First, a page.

History of Medicine and Health Care
Research Associate with the Calgary History of Medicine and Health Care Program and Program Director with the Health Promotion, Disease and Injury Prevention Portfolio of Alberta Health Services. Her research interests include merging medical history and the history of childhood, to examine the medical process surrounding childhood illness, and the subsequent effect instruments, institutions and education had on that process. She enjoys teaching and has taught modules in medical history, European history and methodology at British and Canadian Universities. In her role at Alberta Health Services, Dr. Petermann coordinates knowledge exchange for population health initiatives as part of the applied research and evaluation team. Lisa received her PhD in History of Medicine in 2007 from the Wellcome Centre for the History of Medicine at the University of Warwick (England) with a thesis titled "From a cough to a coffin: the child’s medical encounter in England and France, 1762–1882". This dissertation was supervised by the prominent French historian Professor Colin D.N. Jones and the Historian of Medicine Professor Hilary Marland. Further medical history publications include: Lisa Petermann. "Children’s Health Issues in Historical Perspective (review)." The Journal of the History of Childhood and Youth 1.3 (2008), pp. 478-480.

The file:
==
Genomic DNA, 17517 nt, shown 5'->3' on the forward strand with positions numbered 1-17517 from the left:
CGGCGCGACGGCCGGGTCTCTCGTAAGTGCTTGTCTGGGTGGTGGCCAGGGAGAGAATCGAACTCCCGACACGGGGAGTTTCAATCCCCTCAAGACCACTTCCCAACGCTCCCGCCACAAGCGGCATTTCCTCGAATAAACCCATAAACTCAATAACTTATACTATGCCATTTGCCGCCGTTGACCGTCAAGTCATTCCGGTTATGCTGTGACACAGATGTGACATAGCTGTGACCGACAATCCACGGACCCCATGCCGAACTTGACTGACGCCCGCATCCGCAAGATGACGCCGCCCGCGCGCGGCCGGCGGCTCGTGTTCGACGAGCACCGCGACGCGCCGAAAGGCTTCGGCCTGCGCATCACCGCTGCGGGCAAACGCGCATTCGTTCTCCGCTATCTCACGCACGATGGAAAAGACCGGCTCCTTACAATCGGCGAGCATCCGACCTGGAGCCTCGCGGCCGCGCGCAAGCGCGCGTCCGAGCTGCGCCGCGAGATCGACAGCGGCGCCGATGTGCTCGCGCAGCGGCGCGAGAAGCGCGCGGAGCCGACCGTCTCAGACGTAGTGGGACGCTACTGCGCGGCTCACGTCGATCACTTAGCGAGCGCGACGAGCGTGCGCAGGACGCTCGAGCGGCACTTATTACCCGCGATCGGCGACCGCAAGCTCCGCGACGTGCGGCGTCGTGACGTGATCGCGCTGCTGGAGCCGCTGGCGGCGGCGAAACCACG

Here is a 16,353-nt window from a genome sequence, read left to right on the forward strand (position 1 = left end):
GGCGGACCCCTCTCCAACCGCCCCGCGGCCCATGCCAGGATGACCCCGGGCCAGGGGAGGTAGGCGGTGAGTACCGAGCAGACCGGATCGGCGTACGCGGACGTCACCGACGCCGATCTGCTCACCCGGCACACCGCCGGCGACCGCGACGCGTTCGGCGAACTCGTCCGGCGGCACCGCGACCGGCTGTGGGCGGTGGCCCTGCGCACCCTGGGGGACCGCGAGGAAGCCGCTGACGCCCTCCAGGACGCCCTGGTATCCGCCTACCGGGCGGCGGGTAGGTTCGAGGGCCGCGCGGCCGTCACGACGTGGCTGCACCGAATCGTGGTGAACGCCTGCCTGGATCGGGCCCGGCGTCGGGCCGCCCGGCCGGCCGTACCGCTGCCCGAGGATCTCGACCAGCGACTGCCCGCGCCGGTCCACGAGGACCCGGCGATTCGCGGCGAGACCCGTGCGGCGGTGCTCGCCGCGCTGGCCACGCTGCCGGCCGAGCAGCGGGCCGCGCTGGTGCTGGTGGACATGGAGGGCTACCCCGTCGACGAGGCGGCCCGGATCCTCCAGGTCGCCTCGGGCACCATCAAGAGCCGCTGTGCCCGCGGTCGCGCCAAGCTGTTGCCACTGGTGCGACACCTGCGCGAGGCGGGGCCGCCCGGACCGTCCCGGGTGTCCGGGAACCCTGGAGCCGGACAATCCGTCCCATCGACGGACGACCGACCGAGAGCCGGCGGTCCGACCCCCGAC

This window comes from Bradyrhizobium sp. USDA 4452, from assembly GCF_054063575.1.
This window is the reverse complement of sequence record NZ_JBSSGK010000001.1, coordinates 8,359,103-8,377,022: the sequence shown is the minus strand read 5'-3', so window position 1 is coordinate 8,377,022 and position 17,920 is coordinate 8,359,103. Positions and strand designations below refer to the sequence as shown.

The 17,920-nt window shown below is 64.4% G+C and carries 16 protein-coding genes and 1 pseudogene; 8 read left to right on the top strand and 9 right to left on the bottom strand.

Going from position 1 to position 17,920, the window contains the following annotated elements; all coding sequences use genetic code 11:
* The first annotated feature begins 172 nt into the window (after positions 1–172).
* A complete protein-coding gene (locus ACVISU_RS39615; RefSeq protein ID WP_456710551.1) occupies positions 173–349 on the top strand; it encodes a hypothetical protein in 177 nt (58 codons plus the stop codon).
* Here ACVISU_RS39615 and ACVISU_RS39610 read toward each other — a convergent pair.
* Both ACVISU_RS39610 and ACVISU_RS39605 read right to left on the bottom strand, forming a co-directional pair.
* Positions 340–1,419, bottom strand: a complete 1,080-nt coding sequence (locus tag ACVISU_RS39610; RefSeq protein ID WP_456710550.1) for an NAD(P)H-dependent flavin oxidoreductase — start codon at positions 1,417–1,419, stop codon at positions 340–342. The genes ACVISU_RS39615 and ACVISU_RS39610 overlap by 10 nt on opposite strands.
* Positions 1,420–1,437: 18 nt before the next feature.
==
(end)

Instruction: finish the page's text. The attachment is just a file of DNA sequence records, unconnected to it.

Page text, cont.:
I am interested in merging medical history and the history of childhood, to examine the medical process surrounding childhood illness, and the subsequent effect instruments, institutions and education had on that process. What is a child? What role did mothers play in the health of their children? How did physicians interact with their young patients? How did children feel about sickness and the medical men who treated them? The focus of my research is a comparative study of the child's medical encounter in France and England, from the publication of Émile (1762) to the passing of the Education Acts (1882), with a sub-theme examining the education and subsequent professionalization of physicians who worked with children to reveal the growth of a specialized discipline.